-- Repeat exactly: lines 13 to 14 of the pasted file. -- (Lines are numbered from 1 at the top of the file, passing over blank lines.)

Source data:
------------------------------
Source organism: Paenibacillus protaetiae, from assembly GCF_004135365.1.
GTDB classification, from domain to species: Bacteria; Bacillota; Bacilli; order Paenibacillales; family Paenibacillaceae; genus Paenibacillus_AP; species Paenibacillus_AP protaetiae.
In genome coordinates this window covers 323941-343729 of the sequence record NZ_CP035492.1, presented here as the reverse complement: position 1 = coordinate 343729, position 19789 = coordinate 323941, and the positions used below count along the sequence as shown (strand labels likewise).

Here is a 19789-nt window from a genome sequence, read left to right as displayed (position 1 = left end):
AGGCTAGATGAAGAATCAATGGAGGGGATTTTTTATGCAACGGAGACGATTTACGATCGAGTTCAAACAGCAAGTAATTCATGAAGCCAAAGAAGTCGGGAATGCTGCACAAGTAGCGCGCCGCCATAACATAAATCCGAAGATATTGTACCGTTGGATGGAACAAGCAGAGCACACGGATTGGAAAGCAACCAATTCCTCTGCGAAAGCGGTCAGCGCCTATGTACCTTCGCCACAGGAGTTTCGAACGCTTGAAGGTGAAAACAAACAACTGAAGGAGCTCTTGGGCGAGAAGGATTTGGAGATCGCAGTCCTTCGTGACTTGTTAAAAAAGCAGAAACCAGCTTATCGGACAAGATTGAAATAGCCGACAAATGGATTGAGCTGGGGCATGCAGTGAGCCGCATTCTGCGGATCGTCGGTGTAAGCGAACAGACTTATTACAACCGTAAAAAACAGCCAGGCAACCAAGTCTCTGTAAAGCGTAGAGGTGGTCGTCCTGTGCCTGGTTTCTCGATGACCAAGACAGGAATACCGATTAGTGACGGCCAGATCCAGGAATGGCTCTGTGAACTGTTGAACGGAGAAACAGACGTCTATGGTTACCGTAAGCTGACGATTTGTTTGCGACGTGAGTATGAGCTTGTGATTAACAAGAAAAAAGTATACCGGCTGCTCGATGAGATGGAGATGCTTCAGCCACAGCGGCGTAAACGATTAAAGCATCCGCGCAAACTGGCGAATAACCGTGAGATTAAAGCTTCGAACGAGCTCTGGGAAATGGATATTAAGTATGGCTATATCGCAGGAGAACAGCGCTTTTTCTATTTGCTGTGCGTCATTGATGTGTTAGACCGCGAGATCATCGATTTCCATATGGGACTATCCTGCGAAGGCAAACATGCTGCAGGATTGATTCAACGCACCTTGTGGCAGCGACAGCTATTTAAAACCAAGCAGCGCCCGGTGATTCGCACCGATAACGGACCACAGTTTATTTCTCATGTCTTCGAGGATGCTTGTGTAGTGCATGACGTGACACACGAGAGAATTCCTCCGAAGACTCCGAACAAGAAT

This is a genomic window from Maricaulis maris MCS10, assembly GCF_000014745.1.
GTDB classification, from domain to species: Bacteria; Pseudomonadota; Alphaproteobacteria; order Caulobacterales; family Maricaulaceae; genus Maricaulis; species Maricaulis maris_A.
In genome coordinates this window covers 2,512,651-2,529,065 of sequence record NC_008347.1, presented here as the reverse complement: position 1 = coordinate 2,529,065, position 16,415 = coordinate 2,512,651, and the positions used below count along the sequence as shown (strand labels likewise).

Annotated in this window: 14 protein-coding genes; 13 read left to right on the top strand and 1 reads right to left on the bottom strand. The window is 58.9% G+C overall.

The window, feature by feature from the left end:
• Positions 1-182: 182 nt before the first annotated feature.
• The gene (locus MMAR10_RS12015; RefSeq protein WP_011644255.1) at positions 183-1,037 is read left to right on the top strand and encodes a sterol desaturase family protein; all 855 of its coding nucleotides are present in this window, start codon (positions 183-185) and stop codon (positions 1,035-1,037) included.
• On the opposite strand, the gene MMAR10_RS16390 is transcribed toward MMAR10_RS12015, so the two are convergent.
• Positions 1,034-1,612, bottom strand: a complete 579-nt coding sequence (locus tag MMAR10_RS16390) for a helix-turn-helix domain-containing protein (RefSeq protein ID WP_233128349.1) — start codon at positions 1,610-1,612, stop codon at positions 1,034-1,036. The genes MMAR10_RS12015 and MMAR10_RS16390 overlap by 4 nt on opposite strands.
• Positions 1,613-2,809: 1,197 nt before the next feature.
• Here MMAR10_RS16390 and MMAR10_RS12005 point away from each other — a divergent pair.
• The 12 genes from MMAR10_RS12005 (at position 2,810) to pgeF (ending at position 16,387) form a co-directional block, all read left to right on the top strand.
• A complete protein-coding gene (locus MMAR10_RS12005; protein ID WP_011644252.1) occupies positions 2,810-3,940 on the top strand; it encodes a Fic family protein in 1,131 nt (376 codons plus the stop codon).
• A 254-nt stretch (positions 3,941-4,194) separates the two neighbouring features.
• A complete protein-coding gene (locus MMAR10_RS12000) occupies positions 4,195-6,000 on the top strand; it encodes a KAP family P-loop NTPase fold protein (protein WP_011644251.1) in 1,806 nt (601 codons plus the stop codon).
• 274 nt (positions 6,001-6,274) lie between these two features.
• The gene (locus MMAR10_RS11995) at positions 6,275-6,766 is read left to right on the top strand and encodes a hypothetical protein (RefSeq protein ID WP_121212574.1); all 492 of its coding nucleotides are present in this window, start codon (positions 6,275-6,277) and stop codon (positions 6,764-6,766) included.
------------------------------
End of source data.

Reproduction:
• On the opposite strand, the gene MMAR10_RS16390 is transcribed toward MMAR10_RS12015, so the two are convergent.
• Positions 1,034-1,612, bottom strand: a complete 579-nt coding sequence (locus tag MMAR10_RS16390) for a helix-turn-helix domain-containing protein (RefSeq protein ID WP_233128349.1) — start codon at positions 1,610-1,612, stop codon at positions 1,034-1,036. The genes MMAR10_RS12015 and MMAR10_RS16390 overlap by 4 nt on opposite strands.